China business news digest

Former Lehman Brothers boss has a new China venture and Beijing looks to open up its e-commerce sector.

Your daily digest of the biggest business news in China, translated and summarized every day.

State Council to address cost of funding problem

China’s State Council wants to implement further reforms in the financial market to address the problem of the high cost of funding for small and medium sized business, which form the backbone of the Chinese economy.

Beijing started to tackle this issue in July this year as SMEs have continued to struggle to raise money from the banking sector. The Chinese government wants privately owned banks to play a bigger role in lending to SMEs. It is also seeking to reform state-owned commercial banks’ incentive scheme to encourage them to lend more to SMEs.

China’s state-owned banking system usually favours SOEs and large private companies over SMEs.  

(State Council News)

Beijing relaxes its energy price control measures

The State Council has also released a draft plan to encourage further reform in the country’s notorious state-controlled energy market including in electricity transmission and distribution.

The plan promises to introduce more competition into the energy market. However, it has remained silent on the contentious issue of separating the transmission network from the distribution business in the country’s protected electricity market.  

(State Council News)

More growth room for internet finance companies

The Vice-Chairman of China’s Banking Regulatory Commission Yan Qingmin says the regulator should be more open-minded and tolerant of the country’s internet finance companies. He says the new development should be tolerated if it does not cause regional risk.

Internet finance companies such as Alibaba, Baidu and Tencent have been putting pressure on the traditional banking sector through better services and higher interest rates. Internet giants have been draining deposits from banks at fast rate.

(Caixin)

Former Lehman Brothers boss has a new China venture

Former Lehman Brothers boss Richard Fuld is staging a comeback after the spectacular collapse of his storied investment house that nearly brought down the world’s economy.

According to an interview with Caixin, the former Wall Street Kingpin is expected to announce the acquisition of a stock exchange in the US, which will be used as a platform for Chinese companies to list in America.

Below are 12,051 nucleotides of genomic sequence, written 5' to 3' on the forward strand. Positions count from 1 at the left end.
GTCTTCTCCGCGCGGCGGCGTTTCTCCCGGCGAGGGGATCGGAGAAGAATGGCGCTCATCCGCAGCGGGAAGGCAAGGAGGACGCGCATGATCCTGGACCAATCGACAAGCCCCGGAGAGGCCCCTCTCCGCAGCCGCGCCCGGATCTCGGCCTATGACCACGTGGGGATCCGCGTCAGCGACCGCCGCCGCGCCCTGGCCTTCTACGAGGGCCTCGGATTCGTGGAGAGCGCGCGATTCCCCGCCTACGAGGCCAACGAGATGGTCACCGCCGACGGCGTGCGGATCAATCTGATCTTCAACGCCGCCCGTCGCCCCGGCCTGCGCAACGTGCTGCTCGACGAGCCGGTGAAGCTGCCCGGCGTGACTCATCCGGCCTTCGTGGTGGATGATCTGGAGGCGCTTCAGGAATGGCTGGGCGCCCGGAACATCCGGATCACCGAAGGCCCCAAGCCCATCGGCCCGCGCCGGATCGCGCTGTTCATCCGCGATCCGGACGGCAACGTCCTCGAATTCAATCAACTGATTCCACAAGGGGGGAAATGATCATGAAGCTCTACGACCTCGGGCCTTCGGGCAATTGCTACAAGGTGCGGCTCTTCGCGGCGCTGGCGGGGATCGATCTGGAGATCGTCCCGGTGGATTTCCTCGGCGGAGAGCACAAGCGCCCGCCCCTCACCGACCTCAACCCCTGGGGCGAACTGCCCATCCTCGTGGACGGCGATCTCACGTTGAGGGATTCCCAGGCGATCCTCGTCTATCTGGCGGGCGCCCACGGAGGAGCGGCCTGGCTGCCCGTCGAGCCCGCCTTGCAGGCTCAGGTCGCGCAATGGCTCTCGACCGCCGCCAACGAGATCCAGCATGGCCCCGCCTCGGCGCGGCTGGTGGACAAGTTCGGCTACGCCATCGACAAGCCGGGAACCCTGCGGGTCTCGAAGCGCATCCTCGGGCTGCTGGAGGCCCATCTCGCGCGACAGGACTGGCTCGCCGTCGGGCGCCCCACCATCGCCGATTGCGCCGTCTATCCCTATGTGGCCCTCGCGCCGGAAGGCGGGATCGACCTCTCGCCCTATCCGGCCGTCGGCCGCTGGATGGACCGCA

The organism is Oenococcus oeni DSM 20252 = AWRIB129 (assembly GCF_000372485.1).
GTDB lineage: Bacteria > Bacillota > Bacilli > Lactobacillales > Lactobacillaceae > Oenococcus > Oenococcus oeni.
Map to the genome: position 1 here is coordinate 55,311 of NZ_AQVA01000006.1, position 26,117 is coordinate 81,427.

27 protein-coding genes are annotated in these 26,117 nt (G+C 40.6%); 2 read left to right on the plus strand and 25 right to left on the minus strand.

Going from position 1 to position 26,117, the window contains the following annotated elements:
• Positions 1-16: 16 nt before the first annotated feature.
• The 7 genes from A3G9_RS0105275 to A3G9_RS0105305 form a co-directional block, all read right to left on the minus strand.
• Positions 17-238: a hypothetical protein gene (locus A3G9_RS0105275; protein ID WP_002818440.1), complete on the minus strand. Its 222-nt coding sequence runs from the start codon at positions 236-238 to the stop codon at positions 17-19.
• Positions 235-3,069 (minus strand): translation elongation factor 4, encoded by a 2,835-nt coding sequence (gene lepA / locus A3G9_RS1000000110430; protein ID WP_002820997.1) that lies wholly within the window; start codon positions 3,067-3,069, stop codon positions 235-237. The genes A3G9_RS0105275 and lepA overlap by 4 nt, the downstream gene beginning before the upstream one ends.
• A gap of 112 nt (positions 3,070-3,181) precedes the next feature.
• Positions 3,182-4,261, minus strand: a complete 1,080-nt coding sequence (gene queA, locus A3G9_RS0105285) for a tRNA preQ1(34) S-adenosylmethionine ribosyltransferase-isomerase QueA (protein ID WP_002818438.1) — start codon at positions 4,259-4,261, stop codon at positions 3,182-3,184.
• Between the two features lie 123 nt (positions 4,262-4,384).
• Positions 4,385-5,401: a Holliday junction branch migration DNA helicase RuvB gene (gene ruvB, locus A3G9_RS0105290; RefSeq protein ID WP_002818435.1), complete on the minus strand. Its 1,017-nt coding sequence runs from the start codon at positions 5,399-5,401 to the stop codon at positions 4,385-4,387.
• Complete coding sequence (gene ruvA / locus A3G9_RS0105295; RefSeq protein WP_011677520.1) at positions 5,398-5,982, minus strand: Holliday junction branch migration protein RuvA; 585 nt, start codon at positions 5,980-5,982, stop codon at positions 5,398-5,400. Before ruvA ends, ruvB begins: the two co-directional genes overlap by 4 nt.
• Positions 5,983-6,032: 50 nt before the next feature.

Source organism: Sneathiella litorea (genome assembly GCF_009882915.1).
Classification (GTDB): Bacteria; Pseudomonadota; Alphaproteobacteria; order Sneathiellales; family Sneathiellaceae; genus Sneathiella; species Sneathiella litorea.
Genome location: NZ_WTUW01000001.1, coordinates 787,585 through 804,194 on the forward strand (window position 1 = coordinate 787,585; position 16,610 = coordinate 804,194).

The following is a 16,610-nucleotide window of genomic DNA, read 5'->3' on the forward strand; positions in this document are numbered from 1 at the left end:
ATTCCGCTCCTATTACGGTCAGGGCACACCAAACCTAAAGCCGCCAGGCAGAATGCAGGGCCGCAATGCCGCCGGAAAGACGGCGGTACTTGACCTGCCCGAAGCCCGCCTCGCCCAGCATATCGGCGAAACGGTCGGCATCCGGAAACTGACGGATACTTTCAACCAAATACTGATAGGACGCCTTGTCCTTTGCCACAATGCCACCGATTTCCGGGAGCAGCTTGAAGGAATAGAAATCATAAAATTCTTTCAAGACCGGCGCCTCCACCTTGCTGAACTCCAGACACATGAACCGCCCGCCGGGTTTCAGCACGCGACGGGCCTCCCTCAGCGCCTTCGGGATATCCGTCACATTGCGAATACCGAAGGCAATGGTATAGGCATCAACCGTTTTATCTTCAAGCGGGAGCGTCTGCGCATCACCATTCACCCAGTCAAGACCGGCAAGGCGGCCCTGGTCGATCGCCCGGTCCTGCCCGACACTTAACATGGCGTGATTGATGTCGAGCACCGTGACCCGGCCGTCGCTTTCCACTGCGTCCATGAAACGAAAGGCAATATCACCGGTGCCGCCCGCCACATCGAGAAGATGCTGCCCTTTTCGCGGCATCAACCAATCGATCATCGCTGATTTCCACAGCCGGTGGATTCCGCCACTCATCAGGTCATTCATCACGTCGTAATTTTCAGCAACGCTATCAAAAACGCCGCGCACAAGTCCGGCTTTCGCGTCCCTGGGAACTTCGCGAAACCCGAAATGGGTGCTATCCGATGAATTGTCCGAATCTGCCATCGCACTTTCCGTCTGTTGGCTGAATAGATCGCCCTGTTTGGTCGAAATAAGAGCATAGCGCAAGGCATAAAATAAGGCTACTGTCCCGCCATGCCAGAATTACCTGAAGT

(Caixin)

Beijing to open up its e-commerce sector

The Vice-minister of Industry and Information Technology Shan Bing, says Beijing is considering the option of opening up the country’s fast growing e-commerce sector.

He says to dancing with wolves is good for developing a competitive landscape in China. At the moment, foreign companies cannot control more than 50 per cent of shares in Chinese e-commerce companies. In the future, foreign companies may own up to 100 per cent of Chinese e-commerce companies.

(Caixin)

China reduces coal consumption

Beijing wants to lift its renewable energy consumption and reduce its coal consumption to 62 per cent of its total energy need at the end of 2020. A new energy plan calls for more natural gas consumption in key industrial belt regions such as Pearl River Delta, Yangtze River Delta and surrounding region of Beijing.

China has recently committed to increase its renewable energy target to 20 per cent of the total energy consumption in a joint statement with the US at the recently concluded APEC Summit.  

(Caijing)

Chinese local government will issue more local debt

Chinese local governments will expand their debt issuing program next year as the country seeks to spur its ambitious urbanisation drive.  According to statistics from the National Audit Office, local governments rely on banks for 56.65 per cent of its financing requirement for infrastructure projects.

Local government and corporate debts are responsible for 3.71 per cent and 6.22 per cent of total funding requirements.

The Ministry of Finance has recently allowed provincial governments to issue their own debt. However, municipal and county governments are still barred from issuing their own debt.  

(Caijing)